A CareerBuilder infographic gives you the reasons to write post-interview thank you notes.
So now that you are convinced you should write a thank you note, what are the no-no’s?
1. Wait longer than 24 hours to email the thank you note. Prompt emails means you are interested and efficient.
2. Send the thank you note while you are still at the interview. Review and reflection of the entire interview day is a sign of depth of thinking and interest. This is not possible in the five minutes between interviews!
3. Fax, text or snail mail the thank you note. Don’t prove you are old fashioned by snail mailing or faxing your thank you note, or too young and too busy by texting it.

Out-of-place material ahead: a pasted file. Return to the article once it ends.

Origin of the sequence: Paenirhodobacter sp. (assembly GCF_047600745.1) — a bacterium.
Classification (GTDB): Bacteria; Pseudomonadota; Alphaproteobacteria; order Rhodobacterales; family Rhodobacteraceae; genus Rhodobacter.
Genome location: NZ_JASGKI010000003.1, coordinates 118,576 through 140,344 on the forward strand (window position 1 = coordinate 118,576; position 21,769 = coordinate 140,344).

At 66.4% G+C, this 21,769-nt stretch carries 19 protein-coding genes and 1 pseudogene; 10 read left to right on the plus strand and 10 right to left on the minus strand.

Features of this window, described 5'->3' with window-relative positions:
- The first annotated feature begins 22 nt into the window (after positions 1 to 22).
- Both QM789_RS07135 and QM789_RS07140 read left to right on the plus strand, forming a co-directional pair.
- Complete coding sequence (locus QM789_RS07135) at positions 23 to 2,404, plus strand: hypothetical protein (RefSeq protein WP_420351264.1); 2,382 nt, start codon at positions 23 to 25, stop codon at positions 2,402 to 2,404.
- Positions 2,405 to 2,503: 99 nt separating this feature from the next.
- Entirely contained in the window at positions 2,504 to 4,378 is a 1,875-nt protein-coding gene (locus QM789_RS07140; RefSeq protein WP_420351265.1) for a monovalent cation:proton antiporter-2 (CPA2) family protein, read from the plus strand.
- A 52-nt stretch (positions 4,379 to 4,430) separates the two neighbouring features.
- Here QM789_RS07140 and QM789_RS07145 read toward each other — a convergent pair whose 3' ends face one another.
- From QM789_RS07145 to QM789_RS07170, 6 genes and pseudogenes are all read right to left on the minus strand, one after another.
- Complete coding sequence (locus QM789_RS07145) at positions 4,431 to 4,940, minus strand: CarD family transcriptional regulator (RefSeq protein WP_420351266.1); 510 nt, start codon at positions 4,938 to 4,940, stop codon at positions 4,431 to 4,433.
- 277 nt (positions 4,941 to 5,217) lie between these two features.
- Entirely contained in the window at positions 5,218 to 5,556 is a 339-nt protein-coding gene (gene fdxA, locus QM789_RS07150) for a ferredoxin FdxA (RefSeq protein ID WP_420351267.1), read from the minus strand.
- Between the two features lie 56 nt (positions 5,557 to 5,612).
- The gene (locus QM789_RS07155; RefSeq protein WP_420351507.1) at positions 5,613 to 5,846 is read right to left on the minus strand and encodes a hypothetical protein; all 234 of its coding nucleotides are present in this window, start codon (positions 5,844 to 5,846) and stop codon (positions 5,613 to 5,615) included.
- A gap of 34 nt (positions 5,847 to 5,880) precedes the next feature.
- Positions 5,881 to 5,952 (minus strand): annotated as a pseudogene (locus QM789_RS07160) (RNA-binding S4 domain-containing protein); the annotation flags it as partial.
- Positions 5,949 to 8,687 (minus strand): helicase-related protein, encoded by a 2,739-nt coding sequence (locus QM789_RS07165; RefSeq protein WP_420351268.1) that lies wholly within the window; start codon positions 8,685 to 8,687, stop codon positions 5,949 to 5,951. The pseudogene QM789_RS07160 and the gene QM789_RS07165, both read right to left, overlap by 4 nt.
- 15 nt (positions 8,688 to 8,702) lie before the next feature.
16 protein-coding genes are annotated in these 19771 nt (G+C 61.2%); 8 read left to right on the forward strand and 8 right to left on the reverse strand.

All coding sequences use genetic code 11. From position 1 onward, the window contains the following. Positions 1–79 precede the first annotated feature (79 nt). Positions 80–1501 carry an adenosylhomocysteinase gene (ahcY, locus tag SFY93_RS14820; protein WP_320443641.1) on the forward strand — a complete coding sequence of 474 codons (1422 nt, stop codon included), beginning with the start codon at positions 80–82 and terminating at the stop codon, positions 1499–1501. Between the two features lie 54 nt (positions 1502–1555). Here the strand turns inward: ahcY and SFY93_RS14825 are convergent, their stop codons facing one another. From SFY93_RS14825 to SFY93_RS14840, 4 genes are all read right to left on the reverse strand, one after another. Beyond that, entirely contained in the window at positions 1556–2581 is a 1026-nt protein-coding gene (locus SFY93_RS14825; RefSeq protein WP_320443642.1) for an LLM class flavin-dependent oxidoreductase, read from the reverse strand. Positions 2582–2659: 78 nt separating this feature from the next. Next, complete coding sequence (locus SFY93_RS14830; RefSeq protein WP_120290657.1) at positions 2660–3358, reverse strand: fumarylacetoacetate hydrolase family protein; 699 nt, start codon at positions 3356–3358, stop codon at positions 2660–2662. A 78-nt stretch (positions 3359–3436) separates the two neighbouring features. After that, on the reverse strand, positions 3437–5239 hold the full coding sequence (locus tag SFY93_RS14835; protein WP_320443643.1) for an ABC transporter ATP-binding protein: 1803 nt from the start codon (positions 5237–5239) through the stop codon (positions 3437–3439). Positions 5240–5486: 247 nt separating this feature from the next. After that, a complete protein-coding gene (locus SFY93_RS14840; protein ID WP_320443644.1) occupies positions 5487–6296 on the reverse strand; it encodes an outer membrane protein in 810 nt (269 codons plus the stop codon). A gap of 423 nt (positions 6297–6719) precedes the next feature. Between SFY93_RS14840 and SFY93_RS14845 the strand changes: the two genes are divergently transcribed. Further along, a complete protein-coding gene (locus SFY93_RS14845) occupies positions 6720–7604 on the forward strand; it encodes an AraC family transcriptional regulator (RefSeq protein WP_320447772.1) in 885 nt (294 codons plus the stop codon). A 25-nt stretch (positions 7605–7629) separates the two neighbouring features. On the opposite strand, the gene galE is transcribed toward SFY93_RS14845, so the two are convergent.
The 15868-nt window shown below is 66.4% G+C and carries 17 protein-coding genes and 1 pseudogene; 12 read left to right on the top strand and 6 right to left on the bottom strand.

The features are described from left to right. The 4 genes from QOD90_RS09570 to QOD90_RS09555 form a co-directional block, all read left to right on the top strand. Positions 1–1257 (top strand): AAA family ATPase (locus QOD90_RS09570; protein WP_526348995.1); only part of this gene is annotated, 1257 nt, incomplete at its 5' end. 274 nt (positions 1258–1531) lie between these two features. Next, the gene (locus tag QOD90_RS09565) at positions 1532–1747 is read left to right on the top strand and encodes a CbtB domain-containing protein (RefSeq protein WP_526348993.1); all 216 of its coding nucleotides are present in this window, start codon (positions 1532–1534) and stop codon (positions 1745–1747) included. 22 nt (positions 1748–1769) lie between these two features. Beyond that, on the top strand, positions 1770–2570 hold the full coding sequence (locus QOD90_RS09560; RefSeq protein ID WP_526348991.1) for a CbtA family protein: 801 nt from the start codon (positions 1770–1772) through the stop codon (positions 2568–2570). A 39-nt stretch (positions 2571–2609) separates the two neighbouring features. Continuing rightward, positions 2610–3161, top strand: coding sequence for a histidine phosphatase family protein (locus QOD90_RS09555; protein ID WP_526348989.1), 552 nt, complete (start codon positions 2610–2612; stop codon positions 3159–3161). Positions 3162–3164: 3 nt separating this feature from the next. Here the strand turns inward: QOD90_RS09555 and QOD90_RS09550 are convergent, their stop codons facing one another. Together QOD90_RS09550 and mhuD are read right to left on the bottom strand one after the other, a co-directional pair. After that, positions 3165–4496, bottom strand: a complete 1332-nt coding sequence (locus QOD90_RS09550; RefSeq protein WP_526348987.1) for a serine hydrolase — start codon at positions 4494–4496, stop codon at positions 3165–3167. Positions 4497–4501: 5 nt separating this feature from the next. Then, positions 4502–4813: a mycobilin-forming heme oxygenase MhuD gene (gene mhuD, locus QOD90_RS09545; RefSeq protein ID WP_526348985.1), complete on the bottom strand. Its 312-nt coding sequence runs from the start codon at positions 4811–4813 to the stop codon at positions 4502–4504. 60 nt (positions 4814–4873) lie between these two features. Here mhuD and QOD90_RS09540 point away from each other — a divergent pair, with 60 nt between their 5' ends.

4. Use a Mr./Ms. as the salutation. You are an adult and so are they, use their first name.
5. Be too generic. Reference particular points made in the interview or concerns expressed about your candidacy. Be specific in addressing those concerns.
6. Be too personal. No matter how well you “clicked” with the interviewer this is a professional relationship and you are still selling yourself as an employee.
7. Write more than two paragraphs. The average attention span in 2015 was 8.25 seconds. Grab their attention, answer their questions and do it quickly.
8. Forget to have someone else proofread your note. Errors in grammar, spelling or vocabulary could cost you the job.